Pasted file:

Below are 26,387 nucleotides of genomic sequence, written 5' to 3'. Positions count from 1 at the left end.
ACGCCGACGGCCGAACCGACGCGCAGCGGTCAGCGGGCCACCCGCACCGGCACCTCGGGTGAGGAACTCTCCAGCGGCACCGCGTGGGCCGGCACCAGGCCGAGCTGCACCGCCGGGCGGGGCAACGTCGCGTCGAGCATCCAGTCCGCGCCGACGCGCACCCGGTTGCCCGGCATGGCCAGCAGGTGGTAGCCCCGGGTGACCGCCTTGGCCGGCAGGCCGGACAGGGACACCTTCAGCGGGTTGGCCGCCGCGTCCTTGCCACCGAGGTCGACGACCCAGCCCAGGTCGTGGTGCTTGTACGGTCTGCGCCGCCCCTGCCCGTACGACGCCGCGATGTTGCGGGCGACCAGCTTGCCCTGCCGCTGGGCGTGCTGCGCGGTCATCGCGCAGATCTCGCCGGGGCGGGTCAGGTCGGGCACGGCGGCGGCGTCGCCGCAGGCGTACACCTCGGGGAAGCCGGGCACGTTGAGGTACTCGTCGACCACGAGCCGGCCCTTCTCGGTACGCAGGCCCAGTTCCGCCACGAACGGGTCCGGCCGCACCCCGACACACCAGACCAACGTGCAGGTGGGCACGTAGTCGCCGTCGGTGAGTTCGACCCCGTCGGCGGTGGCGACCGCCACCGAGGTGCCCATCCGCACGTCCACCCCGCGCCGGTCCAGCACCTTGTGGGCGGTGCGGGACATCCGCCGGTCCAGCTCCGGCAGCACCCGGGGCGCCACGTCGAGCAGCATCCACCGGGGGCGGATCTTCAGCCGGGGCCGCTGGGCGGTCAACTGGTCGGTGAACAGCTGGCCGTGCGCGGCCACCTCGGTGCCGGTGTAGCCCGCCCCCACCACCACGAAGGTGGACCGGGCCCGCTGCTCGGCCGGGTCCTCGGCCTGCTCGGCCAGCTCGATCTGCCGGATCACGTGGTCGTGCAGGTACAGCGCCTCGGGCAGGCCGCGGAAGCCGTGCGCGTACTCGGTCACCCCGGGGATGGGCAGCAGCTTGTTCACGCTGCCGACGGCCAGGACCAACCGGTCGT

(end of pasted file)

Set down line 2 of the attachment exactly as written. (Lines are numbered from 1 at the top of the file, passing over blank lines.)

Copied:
ACGCCGACGGCCGAACCGACGCGCAGCGGTCAGCGGGCCACCCGCACCGGCACCTCGGGTGAGGAACTCTCCAGCGGCACCGCGTGGGCCGGCACCAGGCCGAGCTGCACCGCCGGGCGGGGCAACGTCGCGTCGAGCATCCAGTCCGCGCCGACGCGCACCCGGTTGCCCGGCATGGCCAGCAGGTGGTAGCCCCGGGTGACCGCCTTGGCCGGCAGGCCGGACAGGGACACCTTCAGCGGGTTGGCCGCCGCGTCCTTGCCACCGAGGTCGACGACCCAGCCCAGGTCGTGGTGCTTGTACGGTCTGCGCCGCCCCTGCCCGTACGACGCCGCGATGTTGCGGGCGACCAGCTTGCCCTGCCGCTGGGCGTGCTGCGCGGTCATCGCGCAGATCTCGCCGGGGCGGGTCAGGTCGGGCACGGCGGCGGCGTCGCCGCAGGCGTACACCTCGGGGAAGCCGGGCACGTTGAGGTACTCGTCGACCACGAGCCGGCCCTTCTCGGTACGCAGGCCCAGTTCCGCCACGAACGGGTCCGGCCGCACCCCGACACACCAGACCAACGTGCAGGTGGGCACGTAGTCGCCGTCGGTGAGTTCGACCCCGTCGGCGGTGGCGACCGCCACCGAGGTGCCCATCCGCACGTCCACCCCGCGCCGGTCCAGCACCTTGTGGGCGGTGCGGGACATCCGCCGGTCCAGCTCCGGCAGCACCCGGGGCGCCACGTCGAGCAGCATCCACCGGGGGCGGATCTTCAGCCGGGGCCGCTGGGCGGTCAACTGGTCGGTGAACAGCTGGCCGTGCGCGGCCACCTCGGTGCCGGTGTAGCCCGCCCCCACCACCACGAAGGTGGACCGGGCCCGCTGCTCGGCCGGGTCCTCGGCCTGCTCGGCCAGCTCGATCTGCCGGATCACGTGGTCGTGCAGGTACAGCGCCTCGGGCAGGCCGCGGAAGCCGTGCGCGTACTCGGTCACCCCGGGGATGGGCAGCAGCTTGTTCACGCTGCCGACGGCCAGGACCAACCGGTCGT